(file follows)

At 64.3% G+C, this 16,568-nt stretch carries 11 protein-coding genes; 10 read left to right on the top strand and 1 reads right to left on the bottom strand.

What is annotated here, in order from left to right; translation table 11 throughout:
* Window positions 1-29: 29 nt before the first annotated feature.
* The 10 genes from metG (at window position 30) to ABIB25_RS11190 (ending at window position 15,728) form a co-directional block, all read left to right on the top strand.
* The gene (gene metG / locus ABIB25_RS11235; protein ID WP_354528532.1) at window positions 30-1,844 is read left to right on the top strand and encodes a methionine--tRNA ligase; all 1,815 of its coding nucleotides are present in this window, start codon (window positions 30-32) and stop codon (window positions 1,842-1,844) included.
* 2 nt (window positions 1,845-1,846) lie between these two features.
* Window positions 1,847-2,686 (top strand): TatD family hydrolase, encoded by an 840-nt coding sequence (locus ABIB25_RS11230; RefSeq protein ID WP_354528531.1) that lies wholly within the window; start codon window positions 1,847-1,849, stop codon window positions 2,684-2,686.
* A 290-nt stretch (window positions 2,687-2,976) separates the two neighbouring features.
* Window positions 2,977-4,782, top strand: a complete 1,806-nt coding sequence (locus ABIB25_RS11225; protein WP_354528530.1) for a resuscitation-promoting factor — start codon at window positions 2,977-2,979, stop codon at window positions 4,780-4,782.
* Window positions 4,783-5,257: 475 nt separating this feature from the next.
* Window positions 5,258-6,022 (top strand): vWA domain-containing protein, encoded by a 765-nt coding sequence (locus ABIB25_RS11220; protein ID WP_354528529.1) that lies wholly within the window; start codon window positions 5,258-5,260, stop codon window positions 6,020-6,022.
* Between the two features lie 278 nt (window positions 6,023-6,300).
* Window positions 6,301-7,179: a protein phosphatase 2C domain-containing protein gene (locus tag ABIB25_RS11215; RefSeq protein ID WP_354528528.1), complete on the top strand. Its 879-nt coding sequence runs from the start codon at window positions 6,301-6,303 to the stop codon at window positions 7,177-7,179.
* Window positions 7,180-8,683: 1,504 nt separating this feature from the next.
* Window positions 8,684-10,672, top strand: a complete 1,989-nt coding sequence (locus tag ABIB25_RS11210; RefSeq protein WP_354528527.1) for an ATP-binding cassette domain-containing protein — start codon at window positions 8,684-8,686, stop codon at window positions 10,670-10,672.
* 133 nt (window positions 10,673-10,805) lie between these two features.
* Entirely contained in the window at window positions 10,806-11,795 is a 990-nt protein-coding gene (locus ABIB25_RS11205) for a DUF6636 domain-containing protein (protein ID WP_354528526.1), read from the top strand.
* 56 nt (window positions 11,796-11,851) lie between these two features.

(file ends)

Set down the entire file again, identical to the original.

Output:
At 64.3% G+C, this 16,568-nt stretch carries 11 protein-coding genes; 10 read left to right on the top strand and 1 reads right to left on the bottom strand.

What is annotated here, in order from left to right; translation table 11 throughout:
* Window positions 1-29: 29 nt before the first annotated feature.
* The 10 genes from metG (at window position 30) to ABIB25_RS11190 (ending at window position 15,728) form a co-directional block, all read left to right on the top strand.
* The gene (gene metG / locus ABIB25_RS11235; protein ID WP_354528532.1) at window positions 30-1,844 is read left to right on the top strand and encodes a methionine--tRNA ligase; all 1,815 of its coding nucleotides are present in this window, start codon (window positions 30-32) and stop codon (window positions 1,842-1,844) included.
* 2 nt (window positions 1,845-1,846) lie between these two features.
* Window positions 1,847-2,686 (top strand): TatD family hydrolase, encoded by an 840-nt coding sequence (locus ABIB25_RS11230; RefSeq protein ID WP_354528531.1) that lies wholly within the window; start codon window positions 1,847-1,849, stop codon window positions 2,684-2,686.
* A 290-nt stretch (window positions 2,687-2,976) separates the two neighbouring features.
* Window positions 2,977-4,782, top strand: a complete 1,806-nt coding sequence (locus ABIB25_RS11225; protein WP_354528530.1) for a resuscitation-promoting factor — start codon at window positions 2,977-2,979, stop codon at window positions 4,780-4,782.
* Window positions 4,783-5,257: 475 nt separating this feature from the next.
* Window positions 5,258-6,022 (top strand): vWA domain-containing protein, encoded by a 765-nt coding sequence (locus ABIB25_RS11220; protein ID WP_354528529.1) that lies wholly within the window; start codon window positions 5,258-5,260, stop codon window positions 6,020-6,022.
* Between the two features lie 278 nt (window positions 6,023-6,300).
* Window positions 6,301-7,179: a protein phosphatase 2C domain-containing protein gene (locus tag ABIB25_RS11215; RefSeq protein ID WP_354528528.1), complete on the top strand. Its 879-nt coding sequence runs from the start codon at window positions 6,301-6,303 to the stop codon at window positions 7,177-7,179.
* Window positions 7,180-8,683: 1,504 nt separating this feature from the next.
* Window positions 8,684-10,672, top strand: a complete 1,989-nt coding sequence (locus tag ABIB25_RS11210; RefSeq protein WP_354528527.1) for an ATP-binding cassette domain-containing protein — start codon at window positions 8,684-8,686, stop codon at window positions 10,670-10,672.
* 133 nt (window positions 10,673-10,805) lie between these two features.
* Entirely contained in the window at window positions 10,806-11,795 is a 990-nt protein-coding gene (locus ABIB25_RS11205) for a DUF6636 domain-containing protein (protein ID WP_354528526.1), read from the top strand.
* 56 nt (window positions 11,796-11,851) lie between these two features.